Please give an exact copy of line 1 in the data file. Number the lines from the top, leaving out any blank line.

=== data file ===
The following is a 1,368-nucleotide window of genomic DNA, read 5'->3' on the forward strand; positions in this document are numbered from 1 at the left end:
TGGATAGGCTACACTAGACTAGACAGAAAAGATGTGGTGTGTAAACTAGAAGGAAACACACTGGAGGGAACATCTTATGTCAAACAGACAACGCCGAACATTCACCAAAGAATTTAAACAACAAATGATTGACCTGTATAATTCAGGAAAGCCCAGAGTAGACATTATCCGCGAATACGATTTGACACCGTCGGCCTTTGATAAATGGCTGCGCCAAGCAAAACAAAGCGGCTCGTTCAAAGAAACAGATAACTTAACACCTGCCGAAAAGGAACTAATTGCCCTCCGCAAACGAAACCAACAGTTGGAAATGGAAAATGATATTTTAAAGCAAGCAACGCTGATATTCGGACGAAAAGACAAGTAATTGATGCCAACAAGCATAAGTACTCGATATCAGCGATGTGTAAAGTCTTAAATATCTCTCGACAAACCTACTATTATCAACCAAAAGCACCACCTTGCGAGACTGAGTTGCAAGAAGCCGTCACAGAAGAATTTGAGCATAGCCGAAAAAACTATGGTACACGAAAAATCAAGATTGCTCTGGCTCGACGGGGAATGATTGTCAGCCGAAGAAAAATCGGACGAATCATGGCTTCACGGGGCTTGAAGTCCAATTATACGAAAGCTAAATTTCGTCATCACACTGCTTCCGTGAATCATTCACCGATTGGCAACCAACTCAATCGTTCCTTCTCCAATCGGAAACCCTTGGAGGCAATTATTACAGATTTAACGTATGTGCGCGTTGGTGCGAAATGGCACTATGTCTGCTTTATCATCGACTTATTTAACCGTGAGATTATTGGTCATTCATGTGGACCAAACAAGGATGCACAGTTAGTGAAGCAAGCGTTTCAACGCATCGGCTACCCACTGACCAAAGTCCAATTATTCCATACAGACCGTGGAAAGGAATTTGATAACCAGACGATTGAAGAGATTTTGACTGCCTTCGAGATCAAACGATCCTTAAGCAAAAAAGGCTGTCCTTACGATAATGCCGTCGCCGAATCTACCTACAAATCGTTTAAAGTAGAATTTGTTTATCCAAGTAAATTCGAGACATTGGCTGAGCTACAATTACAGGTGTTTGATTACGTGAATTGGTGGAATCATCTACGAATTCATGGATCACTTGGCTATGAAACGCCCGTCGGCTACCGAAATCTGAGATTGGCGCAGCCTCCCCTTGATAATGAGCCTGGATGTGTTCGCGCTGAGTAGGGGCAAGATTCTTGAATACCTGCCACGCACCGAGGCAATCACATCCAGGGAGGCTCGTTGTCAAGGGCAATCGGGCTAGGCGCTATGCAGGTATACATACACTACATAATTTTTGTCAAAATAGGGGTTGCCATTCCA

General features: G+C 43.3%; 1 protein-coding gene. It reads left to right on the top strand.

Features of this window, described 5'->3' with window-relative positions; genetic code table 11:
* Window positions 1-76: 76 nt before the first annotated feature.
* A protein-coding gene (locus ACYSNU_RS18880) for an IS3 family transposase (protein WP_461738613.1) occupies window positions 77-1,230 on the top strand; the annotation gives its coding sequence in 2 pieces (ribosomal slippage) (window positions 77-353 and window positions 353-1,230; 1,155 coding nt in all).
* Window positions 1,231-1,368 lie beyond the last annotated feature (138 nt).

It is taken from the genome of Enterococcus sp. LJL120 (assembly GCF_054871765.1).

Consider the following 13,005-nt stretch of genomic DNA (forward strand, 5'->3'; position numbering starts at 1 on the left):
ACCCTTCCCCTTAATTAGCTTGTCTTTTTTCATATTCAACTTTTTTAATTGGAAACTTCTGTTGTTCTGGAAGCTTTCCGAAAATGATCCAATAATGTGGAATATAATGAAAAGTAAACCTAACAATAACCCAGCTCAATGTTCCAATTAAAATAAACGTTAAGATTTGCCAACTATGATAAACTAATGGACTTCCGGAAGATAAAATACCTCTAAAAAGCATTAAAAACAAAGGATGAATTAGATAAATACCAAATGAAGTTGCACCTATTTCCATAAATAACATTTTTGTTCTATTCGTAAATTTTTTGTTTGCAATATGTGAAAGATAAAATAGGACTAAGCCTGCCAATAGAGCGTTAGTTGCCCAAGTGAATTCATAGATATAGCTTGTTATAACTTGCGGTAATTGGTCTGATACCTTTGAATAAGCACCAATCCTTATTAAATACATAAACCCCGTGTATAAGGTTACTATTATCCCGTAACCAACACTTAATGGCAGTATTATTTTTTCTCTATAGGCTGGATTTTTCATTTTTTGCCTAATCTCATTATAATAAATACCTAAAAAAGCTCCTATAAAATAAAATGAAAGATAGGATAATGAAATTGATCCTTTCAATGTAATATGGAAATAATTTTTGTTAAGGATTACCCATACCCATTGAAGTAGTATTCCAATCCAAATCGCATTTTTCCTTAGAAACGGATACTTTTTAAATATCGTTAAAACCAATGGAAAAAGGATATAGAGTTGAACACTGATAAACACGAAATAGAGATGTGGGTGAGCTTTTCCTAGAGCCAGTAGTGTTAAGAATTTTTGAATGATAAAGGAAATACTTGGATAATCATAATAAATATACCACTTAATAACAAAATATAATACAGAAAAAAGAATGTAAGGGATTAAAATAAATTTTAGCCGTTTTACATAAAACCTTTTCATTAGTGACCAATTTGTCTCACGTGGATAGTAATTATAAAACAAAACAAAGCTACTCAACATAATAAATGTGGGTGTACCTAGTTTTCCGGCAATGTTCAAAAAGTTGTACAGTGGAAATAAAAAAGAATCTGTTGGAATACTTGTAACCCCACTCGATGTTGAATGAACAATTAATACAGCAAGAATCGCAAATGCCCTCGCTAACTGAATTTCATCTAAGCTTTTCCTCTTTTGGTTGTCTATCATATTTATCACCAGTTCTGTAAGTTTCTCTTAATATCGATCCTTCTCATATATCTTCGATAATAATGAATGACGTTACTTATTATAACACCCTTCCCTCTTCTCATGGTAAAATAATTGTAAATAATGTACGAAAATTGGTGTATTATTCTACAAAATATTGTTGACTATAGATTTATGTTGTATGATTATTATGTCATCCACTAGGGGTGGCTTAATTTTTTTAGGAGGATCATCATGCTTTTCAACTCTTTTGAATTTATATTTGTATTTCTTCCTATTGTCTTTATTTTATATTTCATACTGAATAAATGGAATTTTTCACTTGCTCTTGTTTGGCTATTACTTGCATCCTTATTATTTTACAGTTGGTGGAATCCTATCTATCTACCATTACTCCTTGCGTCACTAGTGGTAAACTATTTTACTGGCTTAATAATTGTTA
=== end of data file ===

The following is a 1,368-nucleotide window of genomic DNA, read 5'->3' on the forward strand; positions in this document are numbered from 1 at the left end: